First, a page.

I have three questions about MFC and their use in Visual C++ 2005.

Firstly. Can one actually use the MFC in C++? I have taken a look at the internet and almost all the information seems to indicate that it, along with win API, is for use with C. There has been many indications that it works with c++ as well but I thought it would be better to make sure.

Secondly. Is it possible to bypass the common language runtime and still end up with a graphical user interface? It seems as if the win32 console application does not use the common language runtime? I am going to get VC++ 2005 prof edition shortly and one tutorial said that one has to select win32 GUI and not win32 console in order to use MFC. The problem is that that tutorial had been aimed at C# but I am asuming that the prof. edition VC++ 2005 might also have an option for Win32 GUIs. If it has and I select it as a project then will I bypass the common language runtime? And if it does bypass the common language runtime can i still develop a GUI using the MFC or even win API?

Thirdly. Can anyone suggest some good books on MFC?

>Can one actually use the MFC in C++?
I can't imagine how you've been studying MFC without realizing that it's a C++ library.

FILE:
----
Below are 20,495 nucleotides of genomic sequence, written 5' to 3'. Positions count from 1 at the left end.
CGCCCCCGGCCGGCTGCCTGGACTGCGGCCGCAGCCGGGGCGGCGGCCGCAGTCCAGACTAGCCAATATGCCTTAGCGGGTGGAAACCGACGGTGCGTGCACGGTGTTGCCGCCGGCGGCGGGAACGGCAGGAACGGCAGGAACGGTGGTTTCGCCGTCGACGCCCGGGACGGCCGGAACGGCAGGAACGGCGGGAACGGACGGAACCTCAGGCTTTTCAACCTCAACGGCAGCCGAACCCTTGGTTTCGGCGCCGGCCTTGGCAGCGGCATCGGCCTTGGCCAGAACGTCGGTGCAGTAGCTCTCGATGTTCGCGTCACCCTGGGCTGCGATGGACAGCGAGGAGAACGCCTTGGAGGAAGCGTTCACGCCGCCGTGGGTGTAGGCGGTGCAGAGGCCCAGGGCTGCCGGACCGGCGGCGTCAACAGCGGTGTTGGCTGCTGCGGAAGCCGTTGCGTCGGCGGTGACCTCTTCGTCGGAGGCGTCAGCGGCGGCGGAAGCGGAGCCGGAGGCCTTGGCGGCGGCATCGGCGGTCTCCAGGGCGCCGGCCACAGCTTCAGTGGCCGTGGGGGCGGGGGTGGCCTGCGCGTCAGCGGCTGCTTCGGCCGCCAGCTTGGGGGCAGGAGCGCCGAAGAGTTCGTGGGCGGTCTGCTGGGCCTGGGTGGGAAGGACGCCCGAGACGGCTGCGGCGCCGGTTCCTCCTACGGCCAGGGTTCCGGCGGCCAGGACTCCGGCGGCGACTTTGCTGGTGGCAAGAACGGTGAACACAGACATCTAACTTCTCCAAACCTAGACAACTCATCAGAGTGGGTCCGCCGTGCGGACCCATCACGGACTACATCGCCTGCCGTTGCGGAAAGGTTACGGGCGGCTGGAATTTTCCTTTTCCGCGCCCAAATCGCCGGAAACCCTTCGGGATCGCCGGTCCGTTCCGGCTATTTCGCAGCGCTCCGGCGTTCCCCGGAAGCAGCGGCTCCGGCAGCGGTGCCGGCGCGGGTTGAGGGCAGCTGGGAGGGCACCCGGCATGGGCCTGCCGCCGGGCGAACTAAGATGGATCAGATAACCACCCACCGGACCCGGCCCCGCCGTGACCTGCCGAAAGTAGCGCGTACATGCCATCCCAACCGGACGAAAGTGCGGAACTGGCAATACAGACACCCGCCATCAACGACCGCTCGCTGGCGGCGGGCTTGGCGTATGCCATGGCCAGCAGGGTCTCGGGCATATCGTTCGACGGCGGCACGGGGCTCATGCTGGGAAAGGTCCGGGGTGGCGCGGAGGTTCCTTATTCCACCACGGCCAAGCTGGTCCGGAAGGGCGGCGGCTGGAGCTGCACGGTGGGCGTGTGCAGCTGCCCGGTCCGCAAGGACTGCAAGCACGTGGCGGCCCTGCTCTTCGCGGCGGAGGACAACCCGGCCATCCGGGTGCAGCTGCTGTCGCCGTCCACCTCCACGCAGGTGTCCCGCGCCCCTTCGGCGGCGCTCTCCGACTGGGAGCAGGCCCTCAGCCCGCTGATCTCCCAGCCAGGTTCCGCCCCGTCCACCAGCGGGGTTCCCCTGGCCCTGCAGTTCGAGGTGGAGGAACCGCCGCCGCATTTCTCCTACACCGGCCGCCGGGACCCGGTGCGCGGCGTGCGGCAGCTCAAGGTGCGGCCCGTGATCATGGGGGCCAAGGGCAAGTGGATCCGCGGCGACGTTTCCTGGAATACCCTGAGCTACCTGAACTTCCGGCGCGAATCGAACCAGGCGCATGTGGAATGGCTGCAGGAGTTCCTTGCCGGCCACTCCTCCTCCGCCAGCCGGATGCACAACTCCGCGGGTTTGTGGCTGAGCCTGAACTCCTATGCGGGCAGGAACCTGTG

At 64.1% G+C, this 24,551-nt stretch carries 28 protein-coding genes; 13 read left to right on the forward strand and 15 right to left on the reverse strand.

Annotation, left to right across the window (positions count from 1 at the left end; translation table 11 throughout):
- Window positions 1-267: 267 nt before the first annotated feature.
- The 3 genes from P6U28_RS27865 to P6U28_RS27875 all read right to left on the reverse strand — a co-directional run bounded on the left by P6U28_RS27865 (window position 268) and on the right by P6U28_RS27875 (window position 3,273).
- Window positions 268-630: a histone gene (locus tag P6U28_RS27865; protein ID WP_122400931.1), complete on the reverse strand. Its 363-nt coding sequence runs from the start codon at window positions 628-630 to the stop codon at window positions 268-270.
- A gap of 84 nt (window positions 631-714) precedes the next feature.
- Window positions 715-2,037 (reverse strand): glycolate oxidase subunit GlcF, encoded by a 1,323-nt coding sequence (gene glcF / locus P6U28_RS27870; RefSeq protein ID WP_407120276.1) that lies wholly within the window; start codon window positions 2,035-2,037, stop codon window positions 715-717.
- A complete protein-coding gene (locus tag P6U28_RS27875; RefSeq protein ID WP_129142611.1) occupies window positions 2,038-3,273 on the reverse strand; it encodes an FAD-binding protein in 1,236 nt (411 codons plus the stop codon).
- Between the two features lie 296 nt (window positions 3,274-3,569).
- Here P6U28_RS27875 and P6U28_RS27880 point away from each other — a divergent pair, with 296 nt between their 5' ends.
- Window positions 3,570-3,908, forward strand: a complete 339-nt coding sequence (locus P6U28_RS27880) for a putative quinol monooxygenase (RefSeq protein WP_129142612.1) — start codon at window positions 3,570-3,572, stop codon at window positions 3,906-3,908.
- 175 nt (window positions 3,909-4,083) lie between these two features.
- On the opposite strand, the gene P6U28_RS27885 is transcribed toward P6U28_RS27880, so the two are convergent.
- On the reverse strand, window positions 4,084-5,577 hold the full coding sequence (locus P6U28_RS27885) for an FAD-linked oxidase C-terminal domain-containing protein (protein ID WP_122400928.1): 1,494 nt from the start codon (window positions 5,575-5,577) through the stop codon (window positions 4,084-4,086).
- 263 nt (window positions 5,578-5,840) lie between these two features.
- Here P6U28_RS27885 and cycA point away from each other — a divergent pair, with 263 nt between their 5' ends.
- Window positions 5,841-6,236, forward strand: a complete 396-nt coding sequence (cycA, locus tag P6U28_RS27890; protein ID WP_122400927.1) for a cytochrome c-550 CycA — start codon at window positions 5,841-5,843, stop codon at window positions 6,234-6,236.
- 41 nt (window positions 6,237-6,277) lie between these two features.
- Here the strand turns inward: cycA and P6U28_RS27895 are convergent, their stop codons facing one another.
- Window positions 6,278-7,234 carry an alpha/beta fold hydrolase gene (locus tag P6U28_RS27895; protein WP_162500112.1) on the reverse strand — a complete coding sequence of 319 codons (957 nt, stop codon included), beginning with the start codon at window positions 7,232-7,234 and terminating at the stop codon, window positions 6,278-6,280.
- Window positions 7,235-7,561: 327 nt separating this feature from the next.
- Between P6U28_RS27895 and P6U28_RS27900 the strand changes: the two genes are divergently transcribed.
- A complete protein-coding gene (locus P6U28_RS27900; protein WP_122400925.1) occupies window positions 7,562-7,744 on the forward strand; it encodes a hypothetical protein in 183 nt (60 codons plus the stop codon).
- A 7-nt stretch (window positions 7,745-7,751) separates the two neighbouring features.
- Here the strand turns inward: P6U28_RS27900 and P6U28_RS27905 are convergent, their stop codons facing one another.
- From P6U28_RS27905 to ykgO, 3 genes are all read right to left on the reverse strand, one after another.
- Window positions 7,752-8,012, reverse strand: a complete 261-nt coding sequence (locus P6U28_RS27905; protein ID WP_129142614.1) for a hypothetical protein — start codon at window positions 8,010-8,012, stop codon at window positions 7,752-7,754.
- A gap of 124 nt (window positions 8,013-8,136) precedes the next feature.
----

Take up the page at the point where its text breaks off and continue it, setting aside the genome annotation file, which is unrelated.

>Is it possible to bypass the common language runtime and still end up
>with a graphical user interface?
I sure hope so, otherwise all of the programs that were written prior to 2000 would completely fail to work.

>Can one actually use the MFC in C++?
I can't imagine how you've been studying MFC without realizing that it's a C++ library.

lol. firstly thank you. Secondly sarcasm is the lowest form of wit. Or at least that is how the saying goes. I believe that it is the opposite.

But i have to say that all the c++ programs which i have done up until now did not have GUIs. I developed visual basic screens for them and invoked them with the shell command. So i have not studied any GUIs MFC or otherwise for c++.

>Is it possible to bypass the common language runtime and still end up
>with a graphical user interface?
I sure hope so, otherwise all of the programs that were written prior to 2000 would completely fail to work.